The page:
In part one I outlined what we do know about the NSW government’s Sydney Metro West announcement, which is comparatively little, and then (based on a few guesses) discussed station options for the four areas the government has committed to serving through the new metro – Sydney CBD, Bays precinct, Sydney Olympic Park and Parramatta. In part 2 I will move further into speculation about route options for the new line as well as options for its extension.
Assuming that unnecessary underwater crossings are avoided the most direct line between the four identified stations is a shallow arc between Parramatta and the CBD. This is consistent with the focus in the project overview, “on a corridor between the Parramatta River and existing T1 Western Line”. If the government intends to make the new corridor time-competitive with the existing line this is likely to limit the extent which the line can deviate from the shortest route.
This is reinforced by the location of the intermediate stops identified so far relatively close to the terminating stations. Regardless of where the CBD station is located, there is very little opportunity to locate an additional station in the 3 km section from there to the Bays Precinct. At the other end a station in the 6.7 km section from Parramatta to Sydney Olympic Park at Camellia or (just possibly) Western Sydney University is more feasible, but either location may duplicate the planned light rail line.
This means in effect that the greatest potential for additional stations and route variations is likely to be limited to the middle section between Sydney Olympic Park and the Bays Precinct which are around 10 km apart. Within this section there are three broad options, though obviously the final route is likely to involve a combination of these.
Option 1: The most direct route
As noted earlier the direct corridor option results in an arc, which is about 20 km long. This is shorter than the existing rail corridor from Parramatta to Town Hall station which is 24.5 km.
Currently the fastest trains do this trip with three intermediate stops at Strathfield, Redfern and Central in just under 30 minutes, or an average of around 50 km/h. If we assume the most direct route is chosen for the new corridor and, hypothetically, the existing double-deck rolling stock was to be used with the current stopping pattern (i.e., three intermediate stops), the trip would take about 24 minutes.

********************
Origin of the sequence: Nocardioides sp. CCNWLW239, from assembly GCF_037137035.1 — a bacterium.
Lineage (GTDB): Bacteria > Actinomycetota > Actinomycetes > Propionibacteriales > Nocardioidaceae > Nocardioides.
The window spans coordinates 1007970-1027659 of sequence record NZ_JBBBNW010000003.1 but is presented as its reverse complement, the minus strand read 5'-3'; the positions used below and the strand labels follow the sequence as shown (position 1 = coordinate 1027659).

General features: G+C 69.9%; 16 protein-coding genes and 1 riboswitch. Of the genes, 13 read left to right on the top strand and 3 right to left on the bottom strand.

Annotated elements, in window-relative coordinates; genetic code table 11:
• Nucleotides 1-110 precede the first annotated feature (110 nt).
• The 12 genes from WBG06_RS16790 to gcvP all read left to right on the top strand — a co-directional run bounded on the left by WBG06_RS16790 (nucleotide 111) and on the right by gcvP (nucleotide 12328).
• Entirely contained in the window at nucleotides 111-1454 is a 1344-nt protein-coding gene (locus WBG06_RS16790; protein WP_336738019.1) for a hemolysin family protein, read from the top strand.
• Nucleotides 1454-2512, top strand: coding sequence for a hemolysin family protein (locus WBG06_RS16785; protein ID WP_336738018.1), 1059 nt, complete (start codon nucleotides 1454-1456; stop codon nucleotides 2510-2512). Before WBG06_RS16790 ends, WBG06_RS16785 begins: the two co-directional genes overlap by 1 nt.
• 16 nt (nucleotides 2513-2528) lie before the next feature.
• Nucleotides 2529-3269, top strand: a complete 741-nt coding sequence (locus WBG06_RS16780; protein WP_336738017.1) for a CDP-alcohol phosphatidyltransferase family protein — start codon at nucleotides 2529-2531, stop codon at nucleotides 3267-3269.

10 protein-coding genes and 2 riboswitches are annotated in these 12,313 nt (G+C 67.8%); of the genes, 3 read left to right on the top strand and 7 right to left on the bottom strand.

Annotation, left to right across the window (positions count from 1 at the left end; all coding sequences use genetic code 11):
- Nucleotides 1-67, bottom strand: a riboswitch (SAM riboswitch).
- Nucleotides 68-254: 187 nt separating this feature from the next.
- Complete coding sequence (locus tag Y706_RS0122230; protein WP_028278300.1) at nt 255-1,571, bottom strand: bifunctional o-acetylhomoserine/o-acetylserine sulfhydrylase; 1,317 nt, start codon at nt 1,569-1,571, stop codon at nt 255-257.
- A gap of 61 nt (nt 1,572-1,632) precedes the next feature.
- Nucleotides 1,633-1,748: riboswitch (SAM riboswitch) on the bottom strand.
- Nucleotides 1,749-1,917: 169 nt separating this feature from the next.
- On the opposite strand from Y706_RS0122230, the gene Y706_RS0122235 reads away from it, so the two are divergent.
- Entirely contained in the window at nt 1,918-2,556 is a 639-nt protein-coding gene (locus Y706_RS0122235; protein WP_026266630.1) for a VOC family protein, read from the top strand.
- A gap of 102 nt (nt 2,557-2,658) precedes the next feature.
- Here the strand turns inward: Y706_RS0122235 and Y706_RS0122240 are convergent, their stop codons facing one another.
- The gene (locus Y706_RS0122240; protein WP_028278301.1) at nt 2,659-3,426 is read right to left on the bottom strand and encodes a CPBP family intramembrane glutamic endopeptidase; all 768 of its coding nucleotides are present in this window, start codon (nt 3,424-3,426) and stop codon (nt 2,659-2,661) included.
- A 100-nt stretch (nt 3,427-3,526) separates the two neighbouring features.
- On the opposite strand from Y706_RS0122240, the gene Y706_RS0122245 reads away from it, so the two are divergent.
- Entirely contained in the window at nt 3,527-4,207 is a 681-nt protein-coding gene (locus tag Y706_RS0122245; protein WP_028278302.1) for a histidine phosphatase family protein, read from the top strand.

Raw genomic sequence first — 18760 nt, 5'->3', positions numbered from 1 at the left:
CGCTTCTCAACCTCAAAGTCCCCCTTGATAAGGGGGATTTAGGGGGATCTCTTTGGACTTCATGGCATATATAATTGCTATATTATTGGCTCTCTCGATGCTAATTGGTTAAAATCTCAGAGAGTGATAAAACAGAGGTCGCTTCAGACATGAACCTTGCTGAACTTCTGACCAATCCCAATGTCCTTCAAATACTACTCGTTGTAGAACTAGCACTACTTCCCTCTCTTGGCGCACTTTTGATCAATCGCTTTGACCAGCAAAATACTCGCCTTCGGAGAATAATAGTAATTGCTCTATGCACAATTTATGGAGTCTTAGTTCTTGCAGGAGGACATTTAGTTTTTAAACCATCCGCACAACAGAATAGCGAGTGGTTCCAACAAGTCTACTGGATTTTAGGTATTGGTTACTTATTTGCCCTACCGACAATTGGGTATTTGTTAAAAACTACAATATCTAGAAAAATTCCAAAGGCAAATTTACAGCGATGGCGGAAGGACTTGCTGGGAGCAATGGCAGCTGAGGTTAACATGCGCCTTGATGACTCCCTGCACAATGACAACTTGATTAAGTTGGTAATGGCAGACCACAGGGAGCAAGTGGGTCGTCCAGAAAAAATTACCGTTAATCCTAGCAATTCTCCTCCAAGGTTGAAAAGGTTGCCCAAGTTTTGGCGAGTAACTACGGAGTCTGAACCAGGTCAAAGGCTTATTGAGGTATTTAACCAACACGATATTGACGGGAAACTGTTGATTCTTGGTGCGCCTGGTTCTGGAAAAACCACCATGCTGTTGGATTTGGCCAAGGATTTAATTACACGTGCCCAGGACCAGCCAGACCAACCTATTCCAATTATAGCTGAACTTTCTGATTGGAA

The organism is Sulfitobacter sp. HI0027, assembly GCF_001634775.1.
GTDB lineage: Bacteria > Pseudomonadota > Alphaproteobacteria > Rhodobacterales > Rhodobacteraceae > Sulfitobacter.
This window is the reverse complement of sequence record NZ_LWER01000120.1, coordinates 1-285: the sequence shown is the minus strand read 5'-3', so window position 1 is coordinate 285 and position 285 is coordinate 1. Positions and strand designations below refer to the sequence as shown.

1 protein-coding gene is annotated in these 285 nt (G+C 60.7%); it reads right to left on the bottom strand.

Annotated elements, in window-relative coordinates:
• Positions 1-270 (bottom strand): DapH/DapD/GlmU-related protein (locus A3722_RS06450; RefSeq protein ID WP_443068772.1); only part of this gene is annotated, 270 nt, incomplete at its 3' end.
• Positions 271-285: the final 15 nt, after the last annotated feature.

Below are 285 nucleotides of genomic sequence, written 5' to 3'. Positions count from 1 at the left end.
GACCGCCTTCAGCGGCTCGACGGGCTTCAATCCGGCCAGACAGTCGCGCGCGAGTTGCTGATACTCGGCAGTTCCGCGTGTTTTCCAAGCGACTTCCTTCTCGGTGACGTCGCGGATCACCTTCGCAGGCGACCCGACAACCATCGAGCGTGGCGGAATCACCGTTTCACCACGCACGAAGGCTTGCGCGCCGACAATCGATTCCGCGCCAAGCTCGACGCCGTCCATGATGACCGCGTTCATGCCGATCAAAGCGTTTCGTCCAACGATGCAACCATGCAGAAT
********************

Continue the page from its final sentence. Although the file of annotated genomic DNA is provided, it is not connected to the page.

The new line will however use single-deck metro rolling stock similar to that being purchased for the current Sydney metro project with shorter station dwell times. If the indicative travel times for Sydney Metro Northwest (where the planned average speed will be around 60 km/h) are applied to this corridor then the trip time is likely to be around 20 minutes, or if another two to three stations are added, up to 25 minutes.
This is broadly consistent with an estimate by the Transport Sydney blog that the trip would take 25-30 minutes, based on an earlier version of the route with more stops. My suspicion however is that the government will keep the total number of stops on the new corridor comparatively low – certainly less than the 19 stations between Parramatta and Town Hall on the current line, and possibly as low as seven to 10 stations.
The direct option makes most sense if there are even fewer stations, for example no more than six, with the new line acting as an express link in conjunction with an extension to the planned Western Sydney airport. If therefore there were to be only to be one or two additional stations locating them in the area between Concord, Canada Bay, Five Dock and Leichhardt would seem to make sense but these locations are a little distant from the planned redevelopment of the Parramatta Road corridor.
There are two other station options. The existing Concord West and North Strathfield stations are a kilometre or so from Sydney Olympic Park and thus would seem to be unlikely candidates for a metro stop. Either would however offer an interchange between the metro and the main north line, offering passengers a faster interchange and journey than changing at Strathfield especially for those wishing to travel west to Olympic Park or Parramatta.
On balance the direct route offers the fastest travel times but apart from the Olympic Park and Bays Precinct sites does little to service the redevelopment projects in the Parramatta to city corridor.
Option 2: Southern route
In this scenario the corridor would move southwards closer to Parramatta Road. Heading towards the city the line would travel southeast from Olympic Park to Strathfield, then broadly follow Parramatta Road before turning northeast to the Bays Precinct, in effect deepening the arc of the most direct route and adding about two or three kilometres – and potentially, minutes – to the trip.